Op-ed: On April 29, 2015, days ahead of the UK General Election we wrote "Desperate David Cameron has announced yet another election promise. This time the Tories are promising to put into law a ban on various increases within 100 days of coming to office."
And on that score he was true to his word.
Our report was titled "Cameron unfunded tax lock promise" and it seems we were spot on.
Saturday the mainstream media are reporting Ameet Gill, an aide who ran Cameron's Downing Street events planning, has called the tax-lock promise "probably the dumbest economic policy ever."
In April 2015 the Labour Party, with Ed Miliband as its leader, described that promise as a "last-minute" gimmick" adding it would make tackling the deficit more difficult.
But the Tories were always going to fulfil election promises to fat friends and the poor and vulnerable were always going to be financially hit.
In late April the FT said Cameron would announce "a law banning any rise in income tax, VAT or national insurance in the next parliament, in a highly unusual move that would severely restrict the Treasury’s room to manoeuvre if he won a second term."
But the 2015 Tory manifesto was always a work of fiction.
Many voters take a political manifesto as a series of pledges or promises when in reality some politicians use it as ideas, possible plans or simply a way to say anything to win votes.
What is always telling is what becomes reality following an election win, what is conveniently forgotten and what is overturned.
BRexit is Cameron's legacy.
In 2015 he vowed to step down but stay in offce until the next scheduled election planned for 2020. He promised the electorate a referendum on EU membership and kept his word on that score.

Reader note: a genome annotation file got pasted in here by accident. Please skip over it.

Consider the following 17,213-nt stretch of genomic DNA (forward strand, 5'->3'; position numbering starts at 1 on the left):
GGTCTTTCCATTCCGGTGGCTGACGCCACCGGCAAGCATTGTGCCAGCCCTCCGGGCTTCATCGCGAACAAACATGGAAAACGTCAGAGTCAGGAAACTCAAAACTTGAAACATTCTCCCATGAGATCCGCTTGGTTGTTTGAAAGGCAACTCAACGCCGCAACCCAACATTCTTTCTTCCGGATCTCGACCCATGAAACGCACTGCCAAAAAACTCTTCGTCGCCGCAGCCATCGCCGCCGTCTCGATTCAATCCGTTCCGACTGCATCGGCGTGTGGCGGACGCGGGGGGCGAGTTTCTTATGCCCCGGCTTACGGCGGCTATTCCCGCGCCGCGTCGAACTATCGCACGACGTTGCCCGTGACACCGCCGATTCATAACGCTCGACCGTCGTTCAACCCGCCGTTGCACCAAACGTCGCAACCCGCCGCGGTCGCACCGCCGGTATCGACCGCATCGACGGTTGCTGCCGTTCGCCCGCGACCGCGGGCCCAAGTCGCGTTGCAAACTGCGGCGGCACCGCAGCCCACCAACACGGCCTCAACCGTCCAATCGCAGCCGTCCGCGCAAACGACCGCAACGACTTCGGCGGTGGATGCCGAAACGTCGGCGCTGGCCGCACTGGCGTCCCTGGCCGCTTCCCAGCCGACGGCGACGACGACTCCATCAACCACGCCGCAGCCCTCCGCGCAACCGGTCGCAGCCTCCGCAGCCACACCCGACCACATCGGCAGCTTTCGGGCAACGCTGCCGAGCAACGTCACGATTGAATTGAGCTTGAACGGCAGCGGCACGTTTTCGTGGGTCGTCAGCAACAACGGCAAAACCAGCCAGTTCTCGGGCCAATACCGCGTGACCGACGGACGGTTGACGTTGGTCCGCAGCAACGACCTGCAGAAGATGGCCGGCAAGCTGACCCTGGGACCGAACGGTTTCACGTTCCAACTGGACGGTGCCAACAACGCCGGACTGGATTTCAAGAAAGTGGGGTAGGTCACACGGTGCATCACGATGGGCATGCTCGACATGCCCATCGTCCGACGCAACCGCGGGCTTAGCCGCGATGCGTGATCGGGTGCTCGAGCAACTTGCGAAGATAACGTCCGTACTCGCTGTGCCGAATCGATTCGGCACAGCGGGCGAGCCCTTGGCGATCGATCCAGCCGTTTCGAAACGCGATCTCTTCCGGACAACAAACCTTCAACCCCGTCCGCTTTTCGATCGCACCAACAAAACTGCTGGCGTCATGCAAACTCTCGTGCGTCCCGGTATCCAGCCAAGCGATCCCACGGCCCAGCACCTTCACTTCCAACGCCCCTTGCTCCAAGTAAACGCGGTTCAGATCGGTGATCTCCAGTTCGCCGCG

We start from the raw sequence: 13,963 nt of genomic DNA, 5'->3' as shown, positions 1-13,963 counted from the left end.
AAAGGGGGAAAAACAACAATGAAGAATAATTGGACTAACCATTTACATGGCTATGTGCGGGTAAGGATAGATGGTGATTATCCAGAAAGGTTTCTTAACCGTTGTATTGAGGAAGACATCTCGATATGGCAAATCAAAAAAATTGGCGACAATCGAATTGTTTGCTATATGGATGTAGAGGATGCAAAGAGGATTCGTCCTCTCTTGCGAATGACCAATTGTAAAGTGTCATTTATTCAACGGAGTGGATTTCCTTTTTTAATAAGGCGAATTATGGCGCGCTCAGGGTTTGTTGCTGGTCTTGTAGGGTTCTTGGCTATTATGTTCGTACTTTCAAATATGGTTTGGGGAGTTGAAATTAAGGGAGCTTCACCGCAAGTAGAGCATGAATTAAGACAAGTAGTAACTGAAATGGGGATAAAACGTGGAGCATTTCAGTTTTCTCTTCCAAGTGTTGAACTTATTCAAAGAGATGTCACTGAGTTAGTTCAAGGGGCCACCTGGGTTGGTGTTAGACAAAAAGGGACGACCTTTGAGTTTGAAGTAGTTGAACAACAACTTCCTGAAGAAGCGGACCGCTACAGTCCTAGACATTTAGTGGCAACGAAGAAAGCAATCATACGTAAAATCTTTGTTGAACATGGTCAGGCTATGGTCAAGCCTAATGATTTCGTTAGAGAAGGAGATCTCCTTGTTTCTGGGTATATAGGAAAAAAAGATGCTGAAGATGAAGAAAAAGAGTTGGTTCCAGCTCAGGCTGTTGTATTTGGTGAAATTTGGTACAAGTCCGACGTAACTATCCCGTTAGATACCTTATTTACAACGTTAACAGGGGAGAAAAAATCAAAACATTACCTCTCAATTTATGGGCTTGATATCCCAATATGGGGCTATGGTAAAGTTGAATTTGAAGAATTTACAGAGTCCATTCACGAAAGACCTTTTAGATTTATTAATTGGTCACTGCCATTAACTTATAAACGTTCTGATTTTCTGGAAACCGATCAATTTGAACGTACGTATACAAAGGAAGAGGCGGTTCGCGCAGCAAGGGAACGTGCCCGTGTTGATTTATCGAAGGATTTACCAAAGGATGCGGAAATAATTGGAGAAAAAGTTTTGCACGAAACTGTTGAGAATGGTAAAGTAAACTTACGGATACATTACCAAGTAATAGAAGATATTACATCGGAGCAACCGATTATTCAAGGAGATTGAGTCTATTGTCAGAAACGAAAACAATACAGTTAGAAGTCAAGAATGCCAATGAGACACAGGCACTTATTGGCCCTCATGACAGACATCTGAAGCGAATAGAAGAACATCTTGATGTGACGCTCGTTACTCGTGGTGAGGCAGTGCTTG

But when a majority voted for BRexit he chickened out, again, and ran. First he quit as Prime Minister before resigning his Witney seat.
So some promises met others broken.
The country now has an unelected PM Theresa May. She has a new cabinet. A year after a general election the country is being governed by a group of people who are fairly clueless on BRexit and who are considering unknown changes.
We are weeks away from Philip Hammond's first budget as Tory Chancellor. That Autumn Statement to Parliament is scheduled for November 23, 2016.
Manifestos may be flawed but they provide an idea of the direction a government may go.
We the people have no idea what Ms May's manifesto is.
On November 23, 2016, we may get some idea of what Ms May and her government plan for us all.
Watch out for smoke and mirrors though plus spin and hyperbole as the Tories try to protect "them that has" at the expense of the rest of us.
Exchanging military between countries is not new but as Alex Salmond, SNP, pointed out on UK TV news Friday there are many things to consider. He used an example of British forces being exchanged in a similar way in the 60s and being used to bomb Vietnam in an American war.
Some will say Islamic State affects or may affect us all and we should be united in our action against that terror organisation; however technically President Bashir al-Assad is still the leader of Syria and launching bombing strikes into his country without consent or approval sets a dangerous precedent.
Salmond also pointed out the possible scenarios if a British RAF pilot was downed in Syria and captured by a terror group, especially before people were aware the country was involved in the Syrian raids.
UK PM David Cameron knew that British pilots were involved in bombing raids in Syria but who else was kept in the loop? Did senior British Royals, Tory MP's and other MP's know what was happening?
Either way since when did the role of PM of the UK include a carte blanche to act at will?
On Tuesday acting Labour Party leader Harriet Harman attended a NSC meeting. The Daily Telegraph has confirmed that "neither Harriet Harman, the acting leader, nor Vernon Coaker, the shadow defence secretary, were briefed about the British involvement when the pair attended the National Security Council."
Seems David Cameron, especially now he has been freed from the restraints of coalition government, prefers the 'little dictator' approach.
The MoD tried a double bluff but failed. As BBC News reports:
UK pilots are not currently taking part in the region, the MoD said, but ministers would have been aware of their recent role - and the prime minister's spokeswoman confirmed David Cameron had known.
We should all be grateful for the Freedom of Information Act and do our best to protect it.
Early this week he pulled a scheduled debate and 'free' parliamentary' vote on watering down the Hunting Act when it became certain the Tories would lose the vote.
Western politicians talk a great deal about democracy and encouraging it in many countries but seem to want to act independently as it suits. Well Mr Cameron that is not democracy.